Trip Difficulty

Overall this trip is considered strenuous; participants should be in good physical shape. The five-mile hike into our campsite is considered moderate, but building and maintaining trail is physically demanding. There will be jobs that are appropriate for everyone’s energy level, but expect that you will wear yourself out and be very tired at times. Participants should have some past experience in hiking, camping, and backpacking, but beginners are welcome to contact the leader for more information and consideration.

Fitness is important. An out-of-shape participant creates health and safety risks to him/herself and others, won't contribute as much to the team work effort, and won't have as much fun. With that said, the leader always remembers that the trip should be fun. No one is expected to perform beyond his or her capacity.

Equipment and Clothing

You’ll need a good comfortable backpack in which to carry your tent, sleeping bag, and the rest of your regular backpacking clothing and gear. In addition to that, bring two pairs of leather work gloves, a good pair of sturdy well-broken-in hiking boots, long pants, and a long-sleeved shirt to wear while working. The national park personnel will provide the tools for our work project, but you will need to bring a day pack to carry your lunch, water, work gloves, raingear, extra clothes, sunscreen, and other personal items to the work site. As temperatures can range from nighttime lows in the 40s to daytime highs in the 70s, plan to bring warm, comfortable clothing that can be layered.

While we’ll have a water purifying system for use in cooking, each participant is responsible for their own drinking water. It’s recommended that you bring either a personal water filter or water treatment tablets to treat local sources of water.  Of course you’ll also need a couple of water bottles.

Food and the necessary equipment for cooking it will be provided, but you will need personal eating utensils, such as bowl, cup, and spoon. One or two plastic Tupperware-type containers with tight-fitting lids will be needed for some lunch fixings. While we will provide a first-aid kit for emergencies, you should bring your own small personal kit and any personal medications you require.

A detailed equipment list will be sent to you after you’ve been accepted onto the trip. 

References

Map:

  • Trails Illustrated map of Glacier National Park. It is waterproof and costs around $9.95 from many local outdoor stores. You may also order it by calling (800) 962-1643.

Books:

  • The Glacier Natural History Association, Box 428, West Glacier, Montana 59936, has a catalog of books, pamphlets, videos, and maps they will send you upon request. Call (406) 888-5756.
  • We also recommend Hiking Glacier and Waterton Lakes National Parks (rev) by Erik Molvar (http://www.amazon.com), 189 pg., and Hiker’s Guide to Glacier National Park, 110 pg.

Website:

Conservation

The glaciers of the park—having shrunk 67% in the last hundred years—have been testimony to climate change. Some of this recession is due to warming, and some is due to drought. Most glaciers will probably disappear by 2020. This promises disastrous ecological effects for flora and fauna that depend upon the moisture from glacial runoff. Some species will not be able to survive if this runoff ends.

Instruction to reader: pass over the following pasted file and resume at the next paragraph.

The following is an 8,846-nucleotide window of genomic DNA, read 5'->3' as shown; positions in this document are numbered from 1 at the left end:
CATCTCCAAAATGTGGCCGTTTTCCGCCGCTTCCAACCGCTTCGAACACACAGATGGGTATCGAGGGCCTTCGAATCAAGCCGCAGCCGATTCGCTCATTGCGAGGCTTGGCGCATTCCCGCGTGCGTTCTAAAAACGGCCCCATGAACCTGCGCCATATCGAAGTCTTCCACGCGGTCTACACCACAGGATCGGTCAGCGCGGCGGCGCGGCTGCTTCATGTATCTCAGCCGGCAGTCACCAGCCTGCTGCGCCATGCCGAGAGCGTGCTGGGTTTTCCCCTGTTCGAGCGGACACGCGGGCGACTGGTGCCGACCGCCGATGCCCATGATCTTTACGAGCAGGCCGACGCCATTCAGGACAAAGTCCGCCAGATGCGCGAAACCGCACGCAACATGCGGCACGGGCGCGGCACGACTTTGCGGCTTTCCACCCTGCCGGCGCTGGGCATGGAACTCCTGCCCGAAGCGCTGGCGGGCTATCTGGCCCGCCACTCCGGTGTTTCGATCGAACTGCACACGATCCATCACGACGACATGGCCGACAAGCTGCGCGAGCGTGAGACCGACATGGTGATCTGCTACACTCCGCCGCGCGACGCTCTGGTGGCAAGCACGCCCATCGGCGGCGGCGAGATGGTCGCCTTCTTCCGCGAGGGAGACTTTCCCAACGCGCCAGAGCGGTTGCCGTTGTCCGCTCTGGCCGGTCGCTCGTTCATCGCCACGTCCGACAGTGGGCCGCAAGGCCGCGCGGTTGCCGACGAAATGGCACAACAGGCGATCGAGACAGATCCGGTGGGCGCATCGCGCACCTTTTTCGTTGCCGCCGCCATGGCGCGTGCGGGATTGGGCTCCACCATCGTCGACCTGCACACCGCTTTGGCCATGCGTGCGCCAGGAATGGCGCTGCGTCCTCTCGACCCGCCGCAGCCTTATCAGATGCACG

Early in 2010 a partnership with British Columbia prohibited mining for gas, oil, and coal in the Flathead River Basin, protecting, for the time being, the Flathead River from the effects of such activities. However, issues of logging, road building, and quarrying are still of concern. Participants have conservation stories from home and will be invited to share hometown issues with the group. We're all in this together.

In 2014 America celebrates the 50th anniversary of the Wilderness Act. The Sierra Club, various other organizations with a wilderness focus, and the four federal wilderness management agencies are vigorously planning this celebration. The goal of the effort is to assure that a broader public knows about the concept and benefits of wilderness. Sierra Club Outings is a vital part of the celebrations for wilderness.
 
While the Act was far in the future when our outings program started, we were already promoting the principle behind it: to forever set aside from human developments certain special places, by civic agreement. This is the basic principle on which the Sierra Club was founded. The wilderness anniversary gives us an opportunity to highlight our organization’s leading role—in publicizing this principle, in passing the 1964 Act, and in achieving more designated wilderness since then.

Staff

Leader:

Elaine Stebler is from Oklahoma, where she enjoys country-living and raising much of her own fruits, vegetables, and free-range chicken eggs. She has a background in Natural Resources Ecology and Management and loves being outdoors exploring nature wherever, but especially in wilderness. She is looking forward to escaping the Oklahoma heat and enjoying the refreshing cool mountain air of Montana while meeting new people and repairing trail in this awesome park. Elaine has led or cooked on many different type service trips to many wonderful locales since 1993.

Cook:

Kelley Cousin lives and works in Griffin, Georgia, but also has a home and family in Montana where she spends as much time as possible gardening, hiking and skiing. She loves service trips because they offer a unique opportunity to do meaningful work in a beautiful setting with interesting people. Cooking for a hardworking group is especially rewarding. Her menu is primarily vegetarian and she loves having participants assist in the kitchen!